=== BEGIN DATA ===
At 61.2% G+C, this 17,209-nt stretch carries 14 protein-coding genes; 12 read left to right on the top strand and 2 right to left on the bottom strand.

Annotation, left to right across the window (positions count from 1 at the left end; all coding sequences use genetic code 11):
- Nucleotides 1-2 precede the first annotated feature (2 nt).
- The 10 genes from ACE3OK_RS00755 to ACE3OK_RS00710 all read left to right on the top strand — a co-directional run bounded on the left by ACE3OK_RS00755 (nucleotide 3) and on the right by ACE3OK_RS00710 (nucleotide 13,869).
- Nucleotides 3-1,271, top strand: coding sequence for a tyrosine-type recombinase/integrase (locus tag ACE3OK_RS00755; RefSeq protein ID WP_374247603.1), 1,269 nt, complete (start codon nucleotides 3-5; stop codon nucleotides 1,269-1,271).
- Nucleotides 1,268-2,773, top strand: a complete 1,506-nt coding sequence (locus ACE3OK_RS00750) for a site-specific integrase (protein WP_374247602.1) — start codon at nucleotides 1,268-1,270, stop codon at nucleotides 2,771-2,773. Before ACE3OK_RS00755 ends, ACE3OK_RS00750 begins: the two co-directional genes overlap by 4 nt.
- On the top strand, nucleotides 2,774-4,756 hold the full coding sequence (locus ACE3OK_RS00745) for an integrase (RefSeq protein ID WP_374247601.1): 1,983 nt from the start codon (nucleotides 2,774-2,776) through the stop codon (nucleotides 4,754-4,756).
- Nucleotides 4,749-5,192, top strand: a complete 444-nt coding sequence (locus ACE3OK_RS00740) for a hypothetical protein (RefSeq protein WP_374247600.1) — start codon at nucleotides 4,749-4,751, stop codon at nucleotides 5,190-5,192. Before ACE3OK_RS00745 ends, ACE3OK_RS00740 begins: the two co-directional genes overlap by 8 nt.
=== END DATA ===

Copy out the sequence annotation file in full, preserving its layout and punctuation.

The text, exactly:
At 61.2% G+C, this 17,209-nt stretch carries 14 protein-coding genes; 12 read left to right on the top strand and 2 right to left on the bottom strand.

Annotation, left to right across the window (positions count from 1 at the left end; all coding sequences use genetic code 11):
- Nucleotides 1-2 precede the first annotated feature (2 nt).
- The 10 genes from ACE3OK_RS00755 to ACE3OK_RS00710 all read left to right on the top strand — a co-directional run bounded on the left by ACE3OK_RS00755 (nucleotide 3) and on the right by ACE3OK_RS00710 (nucleotide 13,869).
- Nucleotides 3-1,271, top strand: coding sequence for a tyrosine-type recombinase/integrase (locus tag ACE3OK_RS00755; RefSeq protein ID WP_374247603.1), 1,269 nt, complete (start codon nucleotides 3-5; stop codon nucleotides 1,269-1,271).
- Nucleotides 1,268-2,773, top strand: a complete 1,506-nt coding sequence (locus ACE3OK_RS00750) for a site-specific integrase (protein WP_374247602.1) — start codon at nucleotides 1,268-1,270, stop codon at nucleotides 2,771-2,773. Before ACE3OK_RS00755 ends, ACE3OK_RS00750 begins: the two co-directional genes overlap by 4 nt.
- On the top strand, nucleotides 2,774-4,756 hold the full coding sequence (locus ACE3OK_RS00745) for an integrase (RefSeq protein ID WP_374247601.1): 1,983 nt from the start codon (nucleotides 2,774-2,776) through the stop codon (nucleotides 4,754-4,756).
- Nucleotides 4,749-5,192, top strand: a complete 444-nt coding sequence (locus ACE3OK_RS00740) for a hypothetical protein (RefSeq protein WP_374247600.1) — start codon at nucleotides 4,749-4,751, stop codon at nucleotides 5,190-5,192. Before ACE3OK_RS00745 ends, ACE3OK_RS00740 begins: the two co-directional genes overlap by 8 nt.